Friday, February 11, 2011

Finding Friday

It seems like I have lost Friday. I went to bed and didn't get much sleep last night. So I made my usual dose of medicine and drank it down leisurely. A cup of coffee seems to work the exact opposite on me when I'm tired. I laid down to take a nap around noon and didn't wake up til after 4:00pm. I have not had this much sleep at one bedtime in months. This week has been a very rough week for me with the weather and all. I didn't realize how badly the weather affected some parts of our bodies. As a child it was the rain on our tin roof that gave me such good sleep but now it aggravates my broken down body to where I can't sleep. I'm thankful for the rain to water the earth when we need it and lately our area of the country has needed it. Sometimes the weather dictates no working for the day.
However I can remember a time as a child that rain was no excuse to keep from hoeing the fields and getting rid of the weeds in our crops. When we awoke one day to find it raining (granted it was just a drizzle) we thought we wouldn't have to go hoe in the field for that day. Pa quickly told us a little rain never hurt anybody and we best hurry up and eat our breakfast and get to the job at hand. The morning was spent hoeing and grumbling about being wet to the core and why did we have to hoe in such nasty weather. We heard the holler for dinner time at noon and we all took off running to the house. We all took turns washing up and changing clothes then sat down to eat a good hot meal. Fried pork chops, collard greens, rice with gravy, butter beans, and homemade biscuits with home made butter slathered in the middle when it went on our plate. Back then there was no talking at the table by anyone. It was a sit down hurry up and eat then get back to work type of meal for us. Oh how I hated hoeing in the field and the rain made it even worse. Anything worse.... there is nothing that can compare to cropping sand lugs (the first leaves of tobacco next to the dirt) to finish filling the tobacco barn in a drizzling rain. My armpit would be full of sand, the tar from the leaves, and I couldn't wait to wash it all off.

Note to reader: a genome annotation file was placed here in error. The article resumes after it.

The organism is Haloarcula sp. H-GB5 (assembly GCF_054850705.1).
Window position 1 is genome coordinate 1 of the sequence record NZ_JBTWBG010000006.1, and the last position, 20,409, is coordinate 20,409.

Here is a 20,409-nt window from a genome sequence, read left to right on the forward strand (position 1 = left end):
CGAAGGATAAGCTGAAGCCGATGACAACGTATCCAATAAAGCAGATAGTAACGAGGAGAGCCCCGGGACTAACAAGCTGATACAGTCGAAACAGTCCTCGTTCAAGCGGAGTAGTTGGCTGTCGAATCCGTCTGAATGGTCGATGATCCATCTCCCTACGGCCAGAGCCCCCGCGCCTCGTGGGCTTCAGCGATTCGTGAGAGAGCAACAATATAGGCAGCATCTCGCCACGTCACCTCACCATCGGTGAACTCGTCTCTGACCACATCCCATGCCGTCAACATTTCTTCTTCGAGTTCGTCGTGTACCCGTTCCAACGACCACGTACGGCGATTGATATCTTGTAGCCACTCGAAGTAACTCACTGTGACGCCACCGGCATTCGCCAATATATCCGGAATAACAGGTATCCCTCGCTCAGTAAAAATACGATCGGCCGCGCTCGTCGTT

It brings to mind the whole process of planting tobacco. First in March we would make a huge seed bed and plant tobacco seed. Then Pa would have the smallest child (which was me this time) walk lightly over the seed to pack them onto the earth. We would then cover the beds with gauze to keep frost off the seedlings if the weather called for frost. It also kept the birds out. I was 5 years old and my younger brother (age 2) and I were the only ones at home and the other 4 were in school. That is how I had the task of walking on the seed bed that day. As it was always do the job right or don't do it all and get a whipping for your trouble with Pa, I was terrified of doing it wrong. That was my lucky day because Pa told me I could go on up to the house to help mama with my brother. I started running and Pa hollered something to me and turning my head to look back while still running, I veered off course and fell over the logs that were nailed together to make the tobacco beds. Then I hollered and felt pain like I had never felt it before. On the outside of my left leg was a deep gash and I was bleeding profusely. Pa looked away and told me to go to the house to get mama's help. Mama turned away also and told me to go to the porch and rinse it off with water. She couldn't look at it either but told me what to do to help it. I never knew at that time both my parents would faint at the sight of blood running from a wound. My older brother and sister must have got that problem too cause they would faint too. Many years later I was told they had that problem and couldn't help it. I responded with it sure would have helped me to know that when I was 5 and had to deal with a wound to my leg. Life happens and we do what we have to do to make it in this ole world. When the seedlings were sprouted and tall enough to be out of danger we would remove the gauze and the sun and rain did its job in making them grow. When they were ready to be transplanted we would take crates to the tobacco beds and pull the biggest and best seedlings and pack them in the crates. Then we would get the mule and sled rigged up and ready to go plant our bounty. We had this thing called a tobacco planter to make it easier on us to get the job done. It was cone shaped with a divider so we put the plant on one side and when we pulled the handle water would come out at the bottom along with the plant. Then one of us would cover the hole made by this piece equipment. Those little seedlings looked so good all in rows of fresh tilled soil that we thought wouldn't have very many weeds it it. Ha! the joke was on us. That field had just as many weeds and we had to hoe the devil out of them that year. Perhaps it was the manure tea we poured on the ground for fertilizer. With hoeing the weeds out, rain, sunshine and back breaking work,it became time to start harvesting the tobacco leaves. Nothing is easy about that for sure. We started out cropping sand lugs and rushing to get away from the field. Later in the season when it was not as bad when cropping the boys would grab a horn worm off a leaf of tobacco and sling them things at us girls backs and we could hear them splat and feel the wet. Of course they were being boys and we were being girls but it became another matter altogether when they grabbed sand spurs and flung them at our backs. At that time it was no longer funny because it was too painful. We girls would take turns with pulling them off for each other. There was always one highlight of the day for us when we cropped tobacco. Someone went to the little store for RC cola or what ever kind of drink we wanted and a bag of salted peanuts to pour in the drinks after taking a big swallow of refreshing drink. That was our break and it gave us enough energy to finish the day (til dark thirty) time. The tobacco had to be strung by hand on sticks set on tobacco horses not to be mistaken for saw horses. These were taller and narrower and just the right height for a stringer to comfortably string while standing all day. The younger kids handed them the tobacco and another stacked them for putting in the tobacco barn when the croppers came in from the field. Our tobacco barn was much taller than most and some young guys were afraid of heights and would argue about who was going to take the crows nest position (the very top layer of rafters for hanging the sticks of tobacco) and when I was about 10 or 11 I jumped up and climbed up to the top telling them "Alright you chickens bring it on I'm tired and want to get done so don't make me wait on anybody for a stick of tobacco to hang." Pa couldn't believe how fast we filled that barn and of course it was expected next time as well.It was not difficult to decide who would take the crows nest spot after that. Pa would light the kerosene burners to cure the tobacco leaves. Kinda like an oven bakes bread but it made the leaves not so crispy or that would be a bad thing. When it was time we would take the tobacco down from the barn in reverse and pack it in the pack house til time for us to remove it from the sticks and pack it into big burlap sheets ready to take to the tobacco warehouses for sale. This was always a good sign of fun for us as there was always a street dance after tobacco season was done. The whole street by the courthouse was blocked off and we would have entertainment from some of the Grand ole Opry folks like Minnie Pearl, Little Jimmy Dickens, String Bean, The Stanley Brothers, and more I can't remember right now. After the entertainment there would be a drawing for prizes then dancing. Oh what fun that was. We didn't know how to dance but we surely gave it our best effort to do the dances we saw others doing. Square dancing was also popular back then and we did know how to do that dance. We all were so disappointed not to win anything but then they said we have one more prize and it's the grand prize of the night. "The name drawn is (Pa's name) come on up and claim your prize. We were so excited when we finally realized they meant Pa. Jumping up and down, squealing, laughing and the whole crowd got in on it so happy for us. We didn't have TV and someone even donated a used antenna so we could watch it. We thought we had hit the mother load with winning that console color TV. I can still remember watching Red Skeleton along with others on the Ed Sullivan show that first time. If you can imagine all of us sitting around a big box in our cowhide chairs staring at such a funny character as he was and laughing over his antics. Other entertainers came and went over the years and finally The Ed Sullivan Show went off the air. That was a very good tobacco season for us. Maybe next time I'll tell you about my experience with the electric fence when I came home on vacation one time. Until then I leave you with Just This...Alice